Tim White, the father of a former student ousted from Temple Academy in Waterville, says he is ending his longstanding dispute with the institution on West River Road. Rich Abrahamson/Morning Sentinel file

WATERVILLE — The Sanford man involved in a yearslong dispute with a private Christian school reimbursed the school Wednesday for $6,065 in legal fees and pledged he would leave the school alone.

Tim White Scott Monroe/Morning Sentinel file

Tim White paid the legal fees to Temple Academy’s lawyer, Alton Stevens of the Waterville firm Marden, Dubord, Bernier & Stevens, as was ordered by a district court judge in September.

That ruling also granted a protection from harassment order for Temple Academy against White, whose son was ousted from the school in 2009 after Temple officials determined White would not accept their decision to be removed as a volunteer basketball coach.

White had argued his actions constituted a First Amendment-protected right to peacefully protest. The judge disagreed, ruling White’s repeated actions of protesting near school property and of contacting people connected to the nondenominational Christian academy amounted to harassment.

Denise LaFountain, the head of school, testified at the trial she and others feared for their safety when White protested outside the school grounds on West River Road.

White says he continued protesting the school over the years because he believes the school improperly disclosed the school records of his son, Michael, in comments LaFountain made to the media. In the aftermath of the decision, White pledged he would not pay the court-ordered reimbursement of legal fees and would go to jail instead, while also suggesting he was not done attempting to draw attention to the “misconduct” committed by the school involving his son.

But White changed his mind. Arriving at the decision to pay the fees and move on from his decadelong dispute with Temple Academy was difficult, White said in an interview Wednesday.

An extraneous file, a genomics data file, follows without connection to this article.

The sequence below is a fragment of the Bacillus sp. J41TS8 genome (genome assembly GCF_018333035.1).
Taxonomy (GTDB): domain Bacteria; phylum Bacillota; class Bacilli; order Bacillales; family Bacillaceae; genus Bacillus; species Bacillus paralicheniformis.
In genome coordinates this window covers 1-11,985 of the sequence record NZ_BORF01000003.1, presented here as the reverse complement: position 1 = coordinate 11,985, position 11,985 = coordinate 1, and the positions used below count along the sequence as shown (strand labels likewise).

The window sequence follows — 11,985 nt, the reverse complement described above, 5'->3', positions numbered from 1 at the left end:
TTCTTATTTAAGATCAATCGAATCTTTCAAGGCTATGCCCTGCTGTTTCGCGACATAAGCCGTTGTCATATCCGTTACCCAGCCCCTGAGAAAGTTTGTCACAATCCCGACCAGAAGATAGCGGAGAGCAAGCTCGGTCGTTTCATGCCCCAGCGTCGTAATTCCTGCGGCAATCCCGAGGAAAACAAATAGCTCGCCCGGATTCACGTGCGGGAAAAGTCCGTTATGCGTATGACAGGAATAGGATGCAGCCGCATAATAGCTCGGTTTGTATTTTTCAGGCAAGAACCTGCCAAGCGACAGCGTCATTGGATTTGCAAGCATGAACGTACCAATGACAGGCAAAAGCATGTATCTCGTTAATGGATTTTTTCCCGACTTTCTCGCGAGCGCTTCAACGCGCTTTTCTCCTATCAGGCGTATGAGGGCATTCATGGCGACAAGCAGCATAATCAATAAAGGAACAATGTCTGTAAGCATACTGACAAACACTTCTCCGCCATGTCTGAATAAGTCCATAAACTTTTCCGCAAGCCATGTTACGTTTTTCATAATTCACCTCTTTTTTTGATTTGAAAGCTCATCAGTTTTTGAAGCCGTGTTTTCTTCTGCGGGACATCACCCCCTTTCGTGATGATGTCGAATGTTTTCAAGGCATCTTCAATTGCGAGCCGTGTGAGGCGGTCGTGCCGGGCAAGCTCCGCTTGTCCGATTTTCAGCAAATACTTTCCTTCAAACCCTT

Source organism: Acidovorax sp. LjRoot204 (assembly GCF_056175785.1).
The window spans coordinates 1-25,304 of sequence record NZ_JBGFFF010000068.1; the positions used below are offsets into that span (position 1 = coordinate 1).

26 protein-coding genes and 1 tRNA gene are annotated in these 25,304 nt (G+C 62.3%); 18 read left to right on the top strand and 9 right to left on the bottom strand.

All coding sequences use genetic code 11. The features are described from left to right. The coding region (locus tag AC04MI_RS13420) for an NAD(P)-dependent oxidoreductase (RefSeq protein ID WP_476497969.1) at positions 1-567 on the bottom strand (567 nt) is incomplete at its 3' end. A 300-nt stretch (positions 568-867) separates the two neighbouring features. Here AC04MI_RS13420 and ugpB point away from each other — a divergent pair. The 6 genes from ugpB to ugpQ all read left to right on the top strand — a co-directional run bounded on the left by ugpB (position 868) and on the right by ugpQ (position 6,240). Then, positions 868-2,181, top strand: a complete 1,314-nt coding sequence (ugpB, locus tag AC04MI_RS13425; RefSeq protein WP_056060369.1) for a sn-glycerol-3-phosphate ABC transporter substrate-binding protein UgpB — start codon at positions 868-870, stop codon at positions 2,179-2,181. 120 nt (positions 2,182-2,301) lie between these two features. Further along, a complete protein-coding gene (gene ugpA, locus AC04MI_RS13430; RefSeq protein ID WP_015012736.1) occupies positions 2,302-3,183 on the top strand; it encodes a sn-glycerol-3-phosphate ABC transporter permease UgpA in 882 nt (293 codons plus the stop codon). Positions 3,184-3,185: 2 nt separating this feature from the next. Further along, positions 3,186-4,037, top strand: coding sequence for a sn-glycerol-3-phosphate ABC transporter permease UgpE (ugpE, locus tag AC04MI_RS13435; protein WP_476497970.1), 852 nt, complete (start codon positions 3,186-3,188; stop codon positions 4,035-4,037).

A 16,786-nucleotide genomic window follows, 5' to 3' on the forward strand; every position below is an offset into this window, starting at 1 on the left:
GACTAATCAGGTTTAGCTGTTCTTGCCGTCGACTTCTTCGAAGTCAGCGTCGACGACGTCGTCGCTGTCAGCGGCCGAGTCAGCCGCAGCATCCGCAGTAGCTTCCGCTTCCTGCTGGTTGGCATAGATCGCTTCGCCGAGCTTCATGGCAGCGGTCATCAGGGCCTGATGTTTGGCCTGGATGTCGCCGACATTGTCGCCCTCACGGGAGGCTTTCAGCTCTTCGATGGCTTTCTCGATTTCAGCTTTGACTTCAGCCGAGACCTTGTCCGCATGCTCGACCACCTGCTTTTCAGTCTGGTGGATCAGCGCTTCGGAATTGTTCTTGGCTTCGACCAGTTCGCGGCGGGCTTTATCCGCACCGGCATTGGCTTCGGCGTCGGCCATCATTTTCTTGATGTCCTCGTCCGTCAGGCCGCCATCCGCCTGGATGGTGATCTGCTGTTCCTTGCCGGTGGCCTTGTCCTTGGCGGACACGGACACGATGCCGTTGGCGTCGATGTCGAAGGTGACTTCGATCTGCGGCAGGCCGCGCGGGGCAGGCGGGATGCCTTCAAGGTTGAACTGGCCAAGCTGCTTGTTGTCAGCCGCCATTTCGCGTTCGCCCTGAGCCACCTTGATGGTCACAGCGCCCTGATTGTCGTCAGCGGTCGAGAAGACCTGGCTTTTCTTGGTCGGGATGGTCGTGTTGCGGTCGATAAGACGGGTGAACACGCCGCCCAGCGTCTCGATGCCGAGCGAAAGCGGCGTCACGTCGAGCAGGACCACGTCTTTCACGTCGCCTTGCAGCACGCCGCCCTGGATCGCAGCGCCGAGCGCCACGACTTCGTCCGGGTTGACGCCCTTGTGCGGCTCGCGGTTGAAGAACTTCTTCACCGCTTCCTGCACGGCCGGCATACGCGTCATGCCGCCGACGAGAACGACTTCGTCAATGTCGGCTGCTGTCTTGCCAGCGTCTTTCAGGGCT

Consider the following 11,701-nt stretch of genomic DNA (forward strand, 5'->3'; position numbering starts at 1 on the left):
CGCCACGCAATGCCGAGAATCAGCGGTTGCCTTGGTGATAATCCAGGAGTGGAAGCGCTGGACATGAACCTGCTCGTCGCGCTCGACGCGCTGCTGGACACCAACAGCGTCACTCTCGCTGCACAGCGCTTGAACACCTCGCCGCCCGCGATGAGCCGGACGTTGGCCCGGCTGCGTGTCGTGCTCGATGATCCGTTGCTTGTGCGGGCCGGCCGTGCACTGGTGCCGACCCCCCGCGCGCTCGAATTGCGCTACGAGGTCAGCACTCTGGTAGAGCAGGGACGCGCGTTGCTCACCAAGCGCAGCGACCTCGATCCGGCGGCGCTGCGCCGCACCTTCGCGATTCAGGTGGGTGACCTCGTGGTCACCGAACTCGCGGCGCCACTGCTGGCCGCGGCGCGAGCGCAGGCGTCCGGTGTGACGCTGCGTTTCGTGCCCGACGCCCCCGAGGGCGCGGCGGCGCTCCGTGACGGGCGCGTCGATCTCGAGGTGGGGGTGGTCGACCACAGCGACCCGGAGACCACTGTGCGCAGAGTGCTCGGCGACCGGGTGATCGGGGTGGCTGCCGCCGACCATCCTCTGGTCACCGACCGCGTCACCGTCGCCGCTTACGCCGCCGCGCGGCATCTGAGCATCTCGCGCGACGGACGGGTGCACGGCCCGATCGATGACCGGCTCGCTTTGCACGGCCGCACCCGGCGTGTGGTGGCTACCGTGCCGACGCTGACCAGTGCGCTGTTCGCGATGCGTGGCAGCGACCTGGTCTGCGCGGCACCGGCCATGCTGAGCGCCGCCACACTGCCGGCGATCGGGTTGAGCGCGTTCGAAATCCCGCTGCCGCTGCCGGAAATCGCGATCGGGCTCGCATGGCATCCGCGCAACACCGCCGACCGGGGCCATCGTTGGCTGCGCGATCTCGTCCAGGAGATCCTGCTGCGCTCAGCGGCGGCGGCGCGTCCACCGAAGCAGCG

“I’m at peace with Temple. I will never picket them again,” White said. “They’re brothers and sisters in Christ. God bless them.”

Temple Academy Superintendent Kevin Wood confirmed White’s account of the meeting Wednesday but declined further comment.

Stevens could not be reached for comment Wednesday, but White provided the Morning Sentinel a copy of a receipt indicating he had paid $6,065 to the law firm, as ordered last year by Judge Charles Dow.

Stevens had requested reimbursement from Dow because after more than a decade of a harassing “crusade” by White, “protection orders alone will not stop him.”

Stevens noted an original protection order was extended twice “because Mr. White would not stop his harassing conduct,” and White began again after the previous order expired in April 2018.

White said he received assurances from Wood and Stevens that their meeting Wednesday morning did not constitute a violation of the harassment order.

Although White said he was done protesting Temple Academy, he is not finished with Stevens. White has claimed Stevens knowingly made false statements during the trial last year, and White said he would petition to have the Maine Board of Overseers of the Bar look into the matter. White made similar claims in his closing argument at the trial.

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